Prairie style architecture is not nearly as common in New England as it is in the Mid-western United States. The style was almost always seen in early 20th century residential designs and is characterized by horizontality, low slope roofs, overhanging eaves, and open interior floor plans. This New England vernacular version of the Prairie style employs some Arts and Crafts influence with Tuscan columned porch and wood frame construction, rather than the more bulky and bold use of brick and stone. This residence sits on a busy state route in the sleepy town of Franklin, Connecticut. This house appears to have been built for Oliver Johnson who was about seventy by the time the house was built. Do you know of any other Prairie Style houses in New England?
Folger House // 1807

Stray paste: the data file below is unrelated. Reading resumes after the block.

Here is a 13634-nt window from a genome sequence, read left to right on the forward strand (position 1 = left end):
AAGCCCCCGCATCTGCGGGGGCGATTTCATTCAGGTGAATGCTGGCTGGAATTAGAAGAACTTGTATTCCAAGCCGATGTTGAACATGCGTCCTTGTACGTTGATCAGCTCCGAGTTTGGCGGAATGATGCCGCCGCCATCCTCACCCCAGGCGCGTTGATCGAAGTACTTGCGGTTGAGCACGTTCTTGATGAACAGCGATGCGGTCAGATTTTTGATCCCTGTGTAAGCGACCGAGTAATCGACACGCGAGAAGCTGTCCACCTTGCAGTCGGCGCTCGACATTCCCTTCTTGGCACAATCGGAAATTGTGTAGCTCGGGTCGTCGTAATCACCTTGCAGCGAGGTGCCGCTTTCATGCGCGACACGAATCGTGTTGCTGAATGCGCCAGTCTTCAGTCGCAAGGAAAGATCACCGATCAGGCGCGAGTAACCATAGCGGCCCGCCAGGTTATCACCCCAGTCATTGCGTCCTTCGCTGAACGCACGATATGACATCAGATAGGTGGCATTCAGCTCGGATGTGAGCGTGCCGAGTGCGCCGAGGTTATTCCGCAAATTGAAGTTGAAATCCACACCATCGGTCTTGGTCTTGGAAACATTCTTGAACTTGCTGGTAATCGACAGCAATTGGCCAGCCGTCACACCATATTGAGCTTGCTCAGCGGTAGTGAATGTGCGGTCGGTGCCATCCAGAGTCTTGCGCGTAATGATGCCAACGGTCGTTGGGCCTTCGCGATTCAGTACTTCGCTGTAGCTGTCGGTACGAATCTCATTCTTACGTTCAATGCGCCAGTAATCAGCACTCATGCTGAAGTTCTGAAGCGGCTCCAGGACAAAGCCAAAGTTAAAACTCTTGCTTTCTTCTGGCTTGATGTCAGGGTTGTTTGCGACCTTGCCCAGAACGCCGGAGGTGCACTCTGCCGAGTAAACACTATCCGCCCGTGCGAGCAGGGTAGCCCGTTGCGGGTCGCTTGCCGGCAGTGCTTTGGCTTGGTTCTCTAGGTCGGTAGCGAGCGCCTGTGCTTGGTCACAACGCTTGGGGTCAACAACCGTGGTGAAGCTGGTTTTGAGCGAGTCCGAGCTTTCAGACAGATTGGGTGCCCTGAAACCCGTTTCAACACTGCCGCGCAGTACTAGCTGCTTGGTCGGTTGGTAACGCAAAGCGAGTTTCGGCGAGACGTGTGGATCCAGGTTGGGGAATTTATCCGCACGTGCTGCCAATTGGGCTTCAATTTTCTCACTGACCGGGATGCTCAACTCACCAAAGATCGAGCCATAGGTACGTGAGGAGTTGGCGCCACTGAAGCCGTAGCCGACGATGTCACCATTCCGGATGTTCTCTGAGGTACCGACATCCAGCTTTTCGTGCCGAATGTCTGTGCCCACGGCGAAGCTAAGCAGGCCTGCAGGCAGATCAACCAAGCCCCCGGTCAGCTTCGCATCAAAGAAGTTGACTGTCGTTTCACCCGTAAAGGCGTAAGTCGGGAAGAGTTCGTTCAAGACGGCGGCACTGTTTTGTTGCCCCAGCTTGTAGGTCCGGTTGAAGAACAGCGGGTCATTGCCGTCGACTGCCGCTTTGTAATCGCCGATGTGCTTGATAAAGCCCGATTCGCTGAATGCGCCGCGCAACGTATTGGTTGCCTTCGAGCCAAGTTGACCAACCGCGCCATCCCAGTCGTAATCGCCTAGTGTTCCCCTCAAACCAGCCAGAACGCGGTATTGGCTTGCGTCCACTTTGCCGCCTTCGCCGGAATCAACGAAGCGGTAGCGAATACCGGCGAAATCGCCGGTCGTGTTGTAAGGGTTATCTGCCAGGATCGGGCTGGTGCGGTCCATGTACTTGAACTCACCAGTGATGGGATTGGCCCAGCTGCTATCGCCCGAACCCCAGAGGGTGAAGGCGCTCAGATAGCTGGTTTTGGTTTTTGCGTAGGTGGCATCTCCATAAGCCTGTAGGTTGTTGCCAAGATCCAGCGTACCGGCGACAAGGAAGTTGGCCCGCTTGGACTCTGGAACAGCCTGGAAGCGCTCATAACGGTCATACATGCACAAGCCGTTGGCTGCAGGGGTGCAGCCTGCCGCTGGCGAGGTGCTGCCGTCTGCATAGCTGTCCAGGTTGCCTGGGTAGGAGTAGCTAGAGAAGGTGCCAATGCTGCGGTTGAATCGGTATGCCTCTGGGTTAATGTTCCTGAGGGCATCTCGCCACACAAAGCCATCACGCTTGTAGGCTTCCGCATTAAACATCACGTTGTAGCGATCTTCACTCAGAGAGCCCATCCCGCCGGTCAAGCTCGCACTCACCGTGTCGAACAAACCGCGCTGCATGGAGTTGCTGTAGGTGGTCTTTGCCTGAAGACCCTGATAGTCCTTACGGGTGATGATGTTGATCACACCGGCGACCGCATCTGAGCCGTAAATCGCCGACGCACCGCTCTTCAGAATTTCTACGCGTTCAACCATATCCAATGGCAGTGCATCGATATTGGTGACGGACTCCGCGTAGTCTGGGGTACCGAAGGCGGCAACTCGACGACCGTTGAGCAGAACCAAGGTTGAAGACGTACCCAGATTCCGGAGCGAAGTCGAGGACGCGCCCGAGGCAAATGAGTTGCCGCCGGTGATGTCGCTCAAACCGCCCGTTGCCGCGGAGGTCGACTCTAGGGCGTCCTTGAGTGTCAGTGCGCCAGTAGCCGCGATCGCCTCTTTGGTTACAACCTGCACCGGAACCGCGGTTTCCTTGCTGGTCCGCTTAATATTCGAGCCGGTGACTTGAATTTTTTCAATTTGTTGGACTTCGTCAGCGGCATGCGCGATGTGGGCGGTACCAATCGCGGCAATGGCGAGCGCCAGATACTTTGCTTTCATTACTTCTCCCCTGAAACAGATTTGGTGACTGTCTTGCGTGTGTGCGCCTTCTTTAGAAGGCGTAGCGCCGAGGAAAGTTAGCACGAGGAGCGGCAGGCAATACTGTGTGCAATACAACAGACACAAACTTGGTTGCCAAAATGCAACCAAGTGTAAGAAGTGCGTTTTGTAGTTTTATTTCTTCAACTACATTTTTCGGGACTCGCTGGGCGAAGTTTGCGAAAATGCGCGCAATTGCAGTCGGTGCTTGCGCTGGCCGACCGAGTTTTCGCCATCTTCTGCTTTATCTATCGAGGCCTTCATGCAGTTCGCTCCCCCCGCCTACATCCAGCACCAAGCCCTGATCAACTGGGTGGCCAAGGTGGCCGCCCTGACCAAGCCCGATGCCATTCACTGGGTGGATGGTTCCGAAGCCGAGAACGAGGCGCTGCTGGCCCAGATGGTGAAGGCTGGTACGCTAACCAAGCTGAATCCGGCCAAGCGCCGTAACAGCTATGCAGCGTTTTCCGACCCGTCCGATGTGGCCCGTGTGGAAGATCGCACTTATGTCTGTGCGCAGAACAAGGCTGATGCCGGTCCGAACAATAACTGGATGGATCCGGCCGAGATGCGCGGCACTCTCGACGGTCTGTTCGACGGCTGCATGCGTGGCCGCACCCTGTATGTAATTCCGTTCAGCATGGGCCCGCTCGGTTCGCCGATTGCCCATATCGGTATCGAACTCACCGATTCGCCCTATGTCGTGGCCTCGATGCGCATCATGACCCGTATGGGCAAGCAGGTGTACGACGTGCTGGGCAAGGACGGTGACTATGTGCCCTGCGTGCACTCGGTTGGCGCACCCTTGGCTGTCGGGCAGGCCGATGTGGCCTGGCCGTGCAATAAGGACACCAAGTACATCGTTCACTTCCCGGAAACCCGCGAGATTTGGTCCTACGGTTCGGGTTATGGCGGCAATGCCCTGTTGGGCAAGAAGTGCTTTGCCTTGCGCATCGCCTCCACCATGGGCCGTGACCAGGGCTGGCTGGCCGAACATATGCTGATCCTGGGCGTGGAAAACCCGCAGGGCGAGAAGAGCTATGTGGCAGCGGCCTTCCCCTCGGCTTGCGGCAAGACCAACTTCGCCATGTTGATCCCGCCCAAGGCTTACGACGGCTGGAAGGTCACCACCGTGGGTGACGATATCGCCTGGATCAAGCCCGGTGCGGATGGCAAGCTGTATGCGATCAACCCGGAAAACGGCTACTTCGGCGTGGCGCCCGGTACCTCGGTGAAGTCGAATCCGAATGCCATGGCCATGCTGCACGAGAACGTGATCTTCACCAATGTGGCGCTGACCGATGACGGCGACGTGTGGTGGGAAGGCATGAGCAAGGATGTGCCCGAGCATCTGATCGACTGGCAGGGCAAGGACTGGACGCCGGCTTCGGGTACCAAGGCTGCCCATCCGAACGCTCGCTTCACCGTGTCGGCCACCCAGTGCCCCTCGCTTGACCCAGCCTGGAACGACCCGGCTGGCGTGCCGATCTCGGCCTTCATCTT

There is so much to love about this house! The lot here was purchased by Paul Macy and Gideon Folger in 1807, and they had this house built on the site that year. Paul Macy and, Gideon Folger were two major shareholders in the ill fated whaling schooner “Essex”. In 1820, while at sea in the southern Pacific Ocean under the command of Captain George Pollard Jr., the ship was attacked and sunk by a sperm whale. Thousands of miles from the coast of South America with little food and water, the 20-man crew was forced to make for land in the ship’s surviving whaleboats. The men suffered severe dehydration, starvation, and exposure on the open ocean, and the survivors eventually resorted to eating the bodies of the crewmen who had died. When that proved insufficient, members of the crew drew lots to determine whom they would sacrifice so that the others could live. Seven crew members were cannibalized before the last of the eight survivors were rescued, more than three months after the sinking of the Essex. This ordeal was inspired Herman Melville to write his famous 1851 novel Moby-Dick. The Folger House was owned for some time by Walter Folger, a lawyer who served in the state senate.